Doctoral programs should factor this trend into their admissions decisions for the near future. Data from PhD programs collected with the annual Directory show that the average number of applications to PhDs programs declined slightly in the 2009–10 academic year—from an average or 105.6 in the 2008-09 to an average of 90.5 this past year. And the anticipated number of students expected to matriculate into those departments also fell slightly, from 10.4 per program to 9.6.
But this remains above the number of students matriculating five and ten years ago. Those same departments estimated that they admitted an average of 8.2 students five years ago, and 7.2 students ten years ago. The programs reported that they had an average of 53 students in their program entering into the current academic year. This is down slightly from the average over the past five years, but the number is pulled down by a number of new doctoral programs, with smaller starting classes.
The largest programs (those conferring an average of more than seven PhDs per year) reported a modest increase in the number of doctoral students enrolled in their programs—rising to an average of 124 students per program as compared to 113 last year. These programs anticipated adding an average of 21.6 new students to their programs this year.
Most history doctoral students are being trained for an academic job market that is now beset by crises. Departments should begin to carefully reflect on the type of training they are providing their students and the number of students they are admitting to their programs.
Robert B. Townsend is the AHA’s assistant director for research and publications. Directory Editor Liz Townsend and Staff Assistant Maddalena Marinari assisted with the data gathering for this report.
1. The jobs listed with the AHA may not include all the jobs available in the discipline, as some positions are advertised only in the Chronicle of Higher Education or H-Net, for instance. Nevertheless, the AHA job advertisements—the primary resource for history job seekers—serve as a useful and reliable barometer of the state of the job market in the discipline—both in its highs (such as two years ago), and the lows of the past two years.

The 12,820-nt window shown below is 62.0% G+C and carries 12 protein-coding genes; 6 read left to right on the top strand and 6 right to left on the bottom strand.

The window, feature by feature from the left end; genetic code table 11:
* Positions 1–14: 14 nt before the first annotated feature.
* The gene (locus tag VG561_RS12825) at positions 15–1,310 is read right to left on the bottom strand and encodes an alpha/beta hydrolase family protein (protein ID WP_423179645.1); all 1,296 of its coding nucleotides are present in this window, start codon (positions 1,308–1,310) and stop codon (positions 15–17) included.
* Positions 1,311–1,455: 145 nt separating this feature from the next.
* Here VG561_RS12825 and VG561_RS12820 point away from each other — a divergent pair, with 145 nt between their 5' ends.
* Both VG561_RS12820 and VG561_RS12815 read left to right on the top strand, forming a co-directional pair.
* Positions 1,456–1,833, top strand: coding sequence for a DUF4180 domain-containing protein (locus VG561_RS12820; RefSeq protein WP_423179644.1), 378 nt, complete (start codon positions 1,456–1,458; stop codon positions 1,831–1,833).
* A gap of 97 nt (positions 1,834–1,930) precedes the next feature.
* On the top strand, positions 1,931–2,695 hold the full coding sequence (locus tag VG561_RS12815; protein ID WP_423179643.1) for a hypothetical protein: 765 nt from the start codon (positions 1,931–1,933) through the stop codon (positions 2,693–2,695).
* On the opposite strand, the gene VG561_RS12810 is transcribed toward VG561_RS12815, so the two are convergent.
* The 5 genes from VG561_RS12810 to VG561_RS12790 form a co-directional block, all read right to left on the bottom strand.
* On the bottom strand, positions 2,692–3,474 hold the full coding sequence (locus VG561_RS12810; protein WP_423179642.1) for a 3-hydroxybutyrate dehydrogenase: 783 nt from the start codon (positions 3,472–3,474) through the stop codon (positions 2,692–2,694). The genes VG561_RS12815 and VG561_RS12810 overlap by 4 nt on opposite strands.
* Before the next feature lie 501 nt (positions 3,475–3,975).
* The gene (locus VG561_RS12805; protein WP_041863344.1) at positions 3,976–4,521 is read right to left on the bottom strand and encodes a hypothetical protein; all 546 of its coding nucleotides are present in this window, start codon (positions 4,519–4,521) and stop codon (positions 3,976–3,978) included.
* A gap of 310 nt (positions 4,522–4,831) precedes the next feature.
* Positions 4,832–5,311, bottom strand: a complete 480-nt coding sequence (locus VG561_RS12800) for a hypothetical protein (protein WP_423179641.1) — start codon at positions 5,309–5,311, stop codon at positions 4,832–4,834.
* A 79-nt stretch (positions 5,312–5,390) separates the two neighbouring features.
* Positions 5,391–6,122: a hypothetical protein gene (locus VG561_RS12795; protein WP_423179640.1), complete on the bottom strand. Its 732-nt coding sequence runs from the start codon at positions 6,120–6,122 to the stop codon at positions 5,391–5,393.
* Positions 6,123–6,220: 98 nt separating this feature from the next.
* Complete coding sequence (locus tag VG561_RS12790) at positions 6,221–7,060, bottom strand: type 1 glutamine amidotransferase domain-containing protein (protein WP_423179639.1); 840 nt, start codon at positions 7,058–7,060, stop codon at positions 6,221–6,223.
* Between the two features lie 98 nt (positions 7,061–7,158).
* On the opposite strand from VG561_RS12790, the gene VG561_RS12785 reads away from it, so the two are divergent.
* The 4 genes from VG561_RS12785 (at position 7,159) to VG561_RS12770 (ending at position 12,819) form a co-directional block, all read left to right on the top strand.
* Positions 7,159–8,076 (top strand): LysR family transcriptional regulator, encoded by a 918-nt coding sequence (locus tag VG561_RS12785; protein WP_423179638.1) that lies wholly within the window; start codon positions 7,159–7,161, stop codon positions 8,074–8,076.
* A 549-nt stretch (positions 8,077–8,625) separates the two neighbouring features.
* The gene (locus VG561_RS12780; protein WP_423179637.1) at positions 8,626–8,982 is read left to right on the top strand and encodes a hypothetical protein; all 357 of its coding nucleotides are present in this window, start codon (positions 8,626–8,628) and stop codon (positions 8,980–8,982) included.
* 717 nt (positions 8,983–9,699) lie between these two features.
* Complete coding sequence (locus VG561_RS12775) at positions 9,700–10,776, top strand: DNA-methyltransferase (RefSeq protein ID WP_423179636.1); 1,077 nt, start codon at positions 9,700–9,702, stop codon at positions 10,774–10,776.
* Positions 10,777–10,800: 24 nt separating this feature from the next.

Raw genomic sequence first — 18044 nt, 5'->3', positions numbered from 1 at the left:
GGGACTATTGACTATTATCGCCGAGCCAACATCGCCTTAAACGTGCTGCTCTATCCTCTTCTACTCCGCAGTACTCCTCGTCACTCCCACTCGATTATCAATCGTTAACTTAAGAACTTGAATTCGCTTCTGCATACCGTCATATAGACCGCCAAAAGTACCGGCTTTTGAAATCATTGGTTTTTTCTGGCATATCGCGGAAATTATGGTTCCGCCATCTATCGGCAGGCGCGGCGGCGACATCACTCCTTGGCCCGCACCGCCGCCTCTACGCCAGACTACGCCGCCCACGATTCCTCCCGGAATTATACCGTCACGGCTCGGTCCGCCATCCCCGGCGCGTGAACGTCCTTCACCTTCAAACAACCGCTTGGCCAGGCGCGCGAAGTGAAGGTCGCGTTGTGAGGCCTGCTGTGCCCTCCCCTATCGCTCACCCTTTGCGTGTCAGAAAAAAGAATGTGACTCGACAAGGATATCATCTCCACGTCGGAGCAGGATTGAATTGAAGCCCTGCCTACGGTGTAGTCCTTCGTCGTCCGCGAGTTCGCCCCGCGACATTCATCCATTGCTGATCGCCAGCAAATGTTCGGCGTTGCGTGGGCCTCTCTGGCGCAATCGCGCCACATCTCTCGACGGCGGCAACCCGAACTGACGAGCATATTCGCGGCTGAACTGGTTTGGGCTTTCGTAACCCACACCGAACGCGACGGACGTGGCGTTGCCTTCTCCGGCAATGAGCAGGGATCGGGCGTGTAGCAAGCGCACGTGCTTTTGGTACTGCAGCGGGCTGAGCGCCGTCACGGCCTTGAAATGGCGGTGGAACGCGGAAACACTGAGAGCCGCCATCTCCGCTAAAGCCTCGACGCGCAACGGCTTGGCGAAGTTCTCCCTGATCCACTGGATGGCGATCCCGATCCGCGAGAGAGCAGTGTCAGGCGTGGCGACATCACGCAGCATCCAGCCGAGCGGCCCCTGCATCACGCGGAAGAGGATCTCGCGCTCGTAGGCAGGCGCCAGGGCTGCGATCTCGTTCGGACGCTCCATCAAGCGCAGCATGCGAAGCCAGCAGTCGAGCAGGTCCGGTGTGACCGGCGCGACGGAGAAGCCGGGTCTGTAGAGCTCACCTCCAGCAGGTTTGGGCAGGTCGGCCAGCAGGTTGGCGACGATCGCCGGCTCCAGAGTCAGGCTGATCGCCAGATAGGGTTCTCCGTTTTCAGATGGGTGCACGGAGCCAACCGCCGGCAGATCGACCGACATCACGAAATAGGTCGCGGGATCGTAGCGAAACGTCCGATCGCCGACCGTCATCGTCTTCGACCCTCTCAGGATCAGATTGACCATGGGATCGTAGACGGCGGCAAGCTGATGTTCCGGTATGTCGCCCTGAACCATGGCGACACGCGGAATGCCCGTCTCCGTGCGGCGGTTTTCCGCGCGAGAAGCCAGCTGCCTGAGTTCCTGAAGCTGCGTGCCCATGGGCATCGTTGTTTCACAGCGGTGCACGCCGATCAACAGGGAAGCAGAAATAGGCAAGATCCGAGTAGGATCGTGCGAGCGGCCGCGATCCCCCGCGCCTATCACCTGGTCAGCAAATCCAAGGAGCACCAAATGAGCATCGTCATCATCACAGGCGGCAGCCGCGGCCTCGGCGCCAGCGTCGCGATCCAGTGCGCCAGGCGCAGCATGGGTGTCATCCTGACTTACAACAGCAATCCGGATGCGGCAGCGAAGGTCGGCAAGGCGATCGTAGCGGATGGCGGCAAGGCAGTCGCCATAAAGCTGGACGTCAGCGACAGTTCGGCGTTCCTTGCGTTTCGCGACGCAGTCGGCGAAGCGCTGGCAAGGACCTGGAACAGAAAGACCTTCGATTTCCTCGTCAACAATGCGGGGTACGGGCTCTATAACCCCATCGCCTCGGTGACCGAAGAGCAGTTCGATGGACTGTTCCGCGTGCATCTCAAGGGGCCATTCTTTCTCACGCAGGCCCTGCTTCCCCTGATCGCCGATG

2. Mark K. Fiegener, “Numbers of Doctorates Awarded Continue to Grow in 2009; Indicators of Employment Outcomes Mixed,” InfoBrief (November 2010) available online at www.nsf.gov/statistics/infbrief/nsf11305/nsf11305.pdf.
Copyright © American Historical AssociationLast Updated: January 3, 2011 9:36 AM
Shane Landrum Rob, last fall's informal survey of department chairs revealed significant concern about the use of contingent faculty-- decreased budgets for hiring them, and/or increasing pressure to use contingent rather than tenure-line faculty. Looking at Note 1 above, I'd believe that the AHA job ads are a good barometer for full-time positions and some kinds of visiting-professor positions (for distinguished mid-career or senior scholars). As an early-career jobseeker, most of the contingent-faculty ads I see never make it to the AHA job listings. In particular, most of the single-year-contract Lecturer/Instructor ads show up in online-only venues like InsideHigherEd.com, HigherEdJobs.com, or H-Net. In my local area, single-course adjunct positions are often filled using email-circulated referrals from previous adjuncts or department chairs, and they're hired too close to the start of the term for AHA ads to make sense at all. Is it possible that the low numbers of full-time jobs advertised with the AHA are masking trends in contingent-faculty hiring that the AHA never hears about? What mechanisms is AHA using to monitor the rising use of contingent faculty that's become so common in other disciplines?
Robert B. Townsend Thanks Shane. As you note, hiring into contingent positions is much harder to track, so we have to rely on a variety of other sources--federal reports, department surveys, and studies from the Coalition on the Academic Workforce. From my conversations with the department chairs, however, it appears that there has also been significant contraction in the use of contingent faculty over the past two years. Those positions are much easier to cut than tenure track faculty.